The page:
Wednesday 15th and Thursday 16th February 2017, University of Surrey, Guildford, UK
Tutor: Barbara Befani
At the end of this course, participants will have an understanding of:
• Recent debates on methodological appropriateness in impact evaluation
• Different models of causality and approaches to establish and demonstrate causal linkages
• The strengths and limitations of Process Tracing;
• How Process Tracing relates to other evaluation methods;
• When Process Tracing is appropriate for an evaluation;
• What to expect when commissioning Process Tracing components of evaluations;
• How to quality assure the Process Tracing component of an evaluation;
• How to formulate a “testable” contribution claim that explains how and why an intervention has contributed to an outcome;
• How to test contribution claims on the basis of empirical evidence, assessing the probative value of such evidence for a specific claim (and for alternative claims) – i.e. how “conclusive” the evidence isand if more evidence is needed;
• The basic Process Tracing concepts (confirmation / disconfirmation of hypotheses on the basis of observation) and tests (Smoking Guns, Hoop tests, Doubly decisive or Straw-In-The-Wind);
• How to identify the above tests and classify different pieces of evidence as such with the aid of a visual tool;
• The Bayes formula to update confidence in the contribution claim on the basis of emerging evidence and how to use it in practice.
Intended audience: The course is aimed at anyone who wants to gain an in-depth understanding of what Process Tracing and Bayesian updating are and how they work in practice to enhance our knowledge of how and why an intervention contributed to a certain outcome. Policy makers and evaluation commissioners might be more interested in the methods’ requirements, quality assurance standards and in learning what to expect from the process, while consultants and evaluators who will apply the method might be more interested in the practical aspects and tools. The course is for both.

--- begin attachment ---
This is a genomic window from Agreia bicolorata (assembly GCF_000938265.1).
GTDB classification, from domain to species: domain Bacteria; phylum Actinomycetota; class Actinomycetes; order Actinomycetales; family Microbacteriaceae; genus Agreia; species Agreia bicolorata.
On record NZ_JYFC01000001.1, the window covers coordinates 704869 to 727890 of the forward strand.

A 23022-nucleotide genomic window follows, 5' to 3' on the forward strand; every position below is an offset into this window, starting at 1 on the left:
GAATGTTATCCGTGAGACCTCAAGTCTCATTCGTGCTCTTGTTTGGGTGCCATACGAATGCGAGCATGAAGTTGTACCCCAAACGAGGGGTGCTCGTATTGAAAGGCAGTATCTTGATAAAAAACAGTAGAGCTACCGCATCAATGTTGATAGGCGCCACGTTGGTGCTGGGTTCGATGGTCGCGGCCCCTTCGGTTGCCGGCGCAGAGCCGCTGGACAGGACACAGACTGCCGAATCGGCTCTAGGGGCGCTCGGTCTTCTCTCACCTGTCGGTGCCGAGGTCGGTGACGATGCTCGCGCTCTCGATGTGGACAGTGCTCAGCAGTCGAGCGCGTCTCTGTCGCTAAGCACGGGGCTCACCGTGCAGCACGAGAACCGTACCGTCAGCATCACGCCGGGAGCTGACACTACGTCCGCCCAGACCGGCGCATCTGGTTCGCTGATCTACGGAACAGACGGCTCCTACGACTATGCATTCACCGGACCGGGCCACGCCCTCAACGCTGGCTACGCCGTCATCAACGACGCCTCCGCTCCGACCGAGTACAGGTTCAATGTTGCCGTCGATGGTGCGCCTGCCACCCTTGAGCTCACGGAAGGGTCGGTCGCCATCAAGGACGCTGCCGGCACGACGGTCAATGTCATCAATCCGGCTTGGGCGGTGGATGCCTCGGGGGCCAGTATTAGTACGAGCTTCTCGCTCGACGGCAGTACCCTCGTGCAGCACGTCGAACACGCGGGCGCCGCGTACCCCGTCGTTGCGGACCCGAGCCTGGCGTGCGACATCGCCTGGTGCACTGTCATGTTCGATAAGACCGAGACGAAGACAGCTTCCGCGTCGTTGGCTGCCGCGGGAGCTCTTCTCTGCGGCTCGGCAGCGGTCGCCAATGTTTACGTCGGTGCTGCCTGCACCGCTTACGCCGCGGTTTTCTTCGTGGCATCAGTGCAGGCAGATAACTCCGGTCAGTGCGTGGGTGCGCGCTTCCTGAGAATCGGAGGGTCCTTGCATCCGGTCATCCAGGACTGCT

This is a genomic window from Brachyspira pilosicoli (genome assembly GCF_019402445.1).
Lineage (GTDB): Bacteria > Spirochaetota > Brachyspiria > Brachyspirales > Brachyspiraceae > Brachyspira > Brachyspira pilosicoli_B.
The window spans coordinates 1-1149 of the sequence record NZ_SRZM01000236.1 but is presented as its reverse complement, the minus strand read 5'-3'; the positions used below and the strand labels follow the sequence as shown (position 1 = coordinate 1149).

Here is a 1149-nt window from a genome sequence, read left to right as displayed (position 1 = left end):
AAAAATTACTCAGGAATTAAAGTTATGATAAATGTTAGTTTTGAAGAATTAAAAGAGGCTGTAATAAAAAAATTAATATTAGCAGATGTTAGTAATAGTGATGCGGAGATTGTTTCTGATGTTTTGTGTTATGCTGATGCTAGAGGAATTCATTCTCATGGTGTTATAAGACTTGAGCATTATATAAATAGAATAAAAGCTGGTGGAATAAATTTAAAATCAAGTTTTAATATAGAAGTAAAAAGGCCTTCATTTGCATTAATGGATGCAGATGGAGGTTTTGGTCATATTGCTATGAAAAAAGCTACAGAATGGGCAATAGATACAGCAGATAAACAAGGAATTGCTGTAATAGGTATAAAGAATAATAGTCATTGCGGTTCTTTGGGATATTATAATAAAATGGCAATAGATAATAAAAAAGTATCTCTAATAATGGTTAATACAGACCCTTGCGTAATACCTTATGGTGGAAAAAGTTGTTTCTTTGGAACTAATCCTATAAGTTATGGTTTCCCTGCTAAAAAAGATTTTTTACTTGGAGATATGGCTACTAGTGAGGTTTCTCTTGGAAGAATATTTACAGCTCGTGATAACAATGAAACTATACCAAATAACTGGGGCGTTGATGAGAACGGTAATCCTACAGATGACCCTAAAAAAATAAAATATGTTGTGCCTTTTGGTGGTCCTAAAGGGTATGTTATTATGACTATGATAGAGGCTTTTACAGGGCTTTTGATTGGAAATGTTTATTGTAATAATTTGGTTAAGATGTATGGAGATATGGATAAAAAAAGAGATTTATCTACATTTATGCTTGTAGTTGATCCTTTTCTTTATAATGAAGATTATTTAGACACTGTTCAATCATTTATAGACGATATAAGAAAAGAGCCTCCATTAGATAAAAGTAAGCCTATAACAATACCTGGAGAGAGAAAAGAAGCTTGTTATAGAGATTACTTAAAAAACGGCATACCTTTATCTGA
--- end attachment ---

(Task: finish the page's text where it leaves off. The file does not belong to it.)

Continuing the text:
What level of prior knowledge of subject required: Though not required, it is helpful if participants get acquainted with recent debates on methodological appropriateness in impact evaluation vs. the RCTs seen as the “gold standard”; as well as theory based evaluation and in particular contribution analysis.
Barbara Befani, PhD is a specialist in innovative designs and methods for complex impact evaluations. She has a broad overview of possible methodological options and causal inference models and has recently published a tool to assess the appropriateness of a series of methods under different circumstances and facilitate methodological choice. She is an expert of two families of quali-quantitative methods: set-theoretic cross-comparative designs (in particularly QCA, on which she has recently published a book for evaluators) and Process Tracing in its Bayesian probabilistic formalization, about which she has co-authored several articles. A former Research Fellow of the Institute of Development Studies at the University of Sussex, Barbara is currently part-time Research Fellow at the University of Surrey and Research Associate at the University of East Anglia. She is also an active member of the evaluation community and a former Secretary General of the EES.
How to Book – Registration and fee information are available on the University of Surrey online store. If you have any questions please email the CECAN Centre Managers on firstname.lastname@example.org